We will present several ways to use buttons as inputs for a circuit.
The state of a button is the most basic form of binary logic it is open or closed, however when assembling a circuit you have to keep in mind that we should always have an expected value in the circuit. For this reason it is necessary to use pull-up or pull-down resistors.

Pull-up resistors are resistors used in logic circuits that ensure that there is a known value at any time in a circuit. A logic circuit can have three logic states: high, low and floating (or high impedance). The latter state occurs when a pin is not drawn to a high or low level, and is left in a float state. A good example of this is an input pin from a microcontroller that is not connected. This causes unpredictable results and to overcome this situation, pull-up resistors are used. These resistors are identical to the others being used for this specific purpose. A typical value of pull-up resistance is 10k ohms, but may vary according to the circuit or purpose.
As opposed to the resistors of pull-up there are those of pull-down which pull instead of pulling the state of a circuit to the positive reference voltage (eg: 5V) pull to the negative voltage (ex: GND).

The correct value of resistance is limited by two factors. The power dissipation and the voltage. If the value is too low, a high current will pass through the resistor spending energy and producing heat unnecessarily. The second factor is the pin voltage when the pull-up goes into action. If the value is too high combined with a leakage current from the input pin, the input voltage may be insufficient when the circuit is open.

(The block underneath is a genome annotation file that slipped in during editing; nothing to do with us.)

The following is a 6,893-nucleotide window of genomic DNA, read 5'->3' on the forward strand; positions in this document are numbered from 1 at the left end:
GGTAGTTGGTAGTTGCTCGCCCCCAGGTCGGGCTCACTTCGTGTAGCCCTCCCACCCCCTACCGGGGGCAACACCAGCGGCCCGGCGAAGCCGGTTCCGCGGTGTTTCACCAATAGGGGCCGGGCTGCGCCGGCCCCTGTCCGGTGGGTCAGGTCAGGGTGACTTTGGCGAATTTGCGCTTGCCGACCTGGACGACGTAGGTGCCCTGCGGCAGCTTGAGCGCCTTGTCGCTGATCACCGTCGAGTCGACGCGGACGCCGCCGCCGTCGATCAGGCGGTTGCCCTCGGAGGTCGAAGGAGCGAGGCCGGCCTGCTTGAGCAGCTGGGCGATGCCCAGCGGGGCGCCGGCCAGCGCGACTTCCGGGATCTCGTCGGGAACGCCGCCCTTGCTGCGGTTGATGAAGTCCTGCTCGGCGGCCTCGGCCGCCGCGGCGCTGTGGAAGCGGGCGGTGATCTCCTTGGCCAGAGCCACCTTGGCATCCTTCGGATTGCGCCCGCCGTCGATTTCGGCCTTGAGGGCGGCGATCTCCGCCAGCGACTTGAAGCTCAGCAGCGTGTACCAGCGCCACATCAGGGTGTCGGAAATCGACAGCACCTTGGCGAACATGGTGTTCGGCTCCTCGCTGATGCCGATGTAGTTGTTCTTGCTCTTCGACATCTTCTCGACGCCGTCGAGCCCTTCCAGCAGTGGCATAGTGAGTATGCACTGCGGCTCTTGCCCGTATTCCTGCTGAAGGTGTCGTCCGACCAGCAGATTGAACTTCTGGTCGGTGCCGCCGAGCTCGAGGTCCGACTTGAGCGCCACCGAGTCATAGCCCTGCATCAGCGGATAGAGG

As a rule, the resistance value should be 10 times less than the input pin impedance value. In circuits operating at 5V voltages a pull-up value is usually between 1k and 10k ohms.

The third circuit features a way of reading multiple buttons from an analog input pin. The principle used is that of the voltage division used by the resistors. Each button is associated with a different number of resistors and then a different voltage.

## Schematic

Notice:
The circuits only show the part of the buttons. The connection to the microcontroller is set to sketch.
The circuit for the CSEduino can be checked in the page. An Arduino can also be used.

## Bill of materials (BOM)

• 10x SPST (Switch)
• 9x 1K Ohms Resistors (R3-R11)
• 2x 10K Ohms Resistors (R1-R2)

## Code

The used Sketch was as follows:

/*

A0 - Pino analógico
D2 - Botão Pull-up
D3 - Botão Pull-Down

*/

const int buttonsPin = A0;
const int puPin = 2;
const int pdPin = 3;

#define btn1      1
#define btn2      2
#define btn3      3
#define btn4      4
#define btn5      5
#define btn6      6
#define btn7      7
#define btn8      8
#define btnNONE   0

int r = btnNONE;

if (adc_key_in > 560)  r = btn8;
if (adc_key_in > 590)  r = btn7;
if (adc_key_in > 630)  r = btn6;
if (adc_key_in > 675)  r = btn5;
if (adc_key_in > 725)  r = btn4;
if (adc_key_in > 780)  r = btn3;
if (adc_key_in > 850)  r = btn2;
if (adc_key_in > 925)  r = btn1;
//...
return r;                // when all others fail, return this.
}

void setup() {
pinMode(puPin, INPUT);
pinMode(pdPin, INPUT);
pinMode(buttonsPin, INPUT);
Serial.begin(9600);
}

void loop() {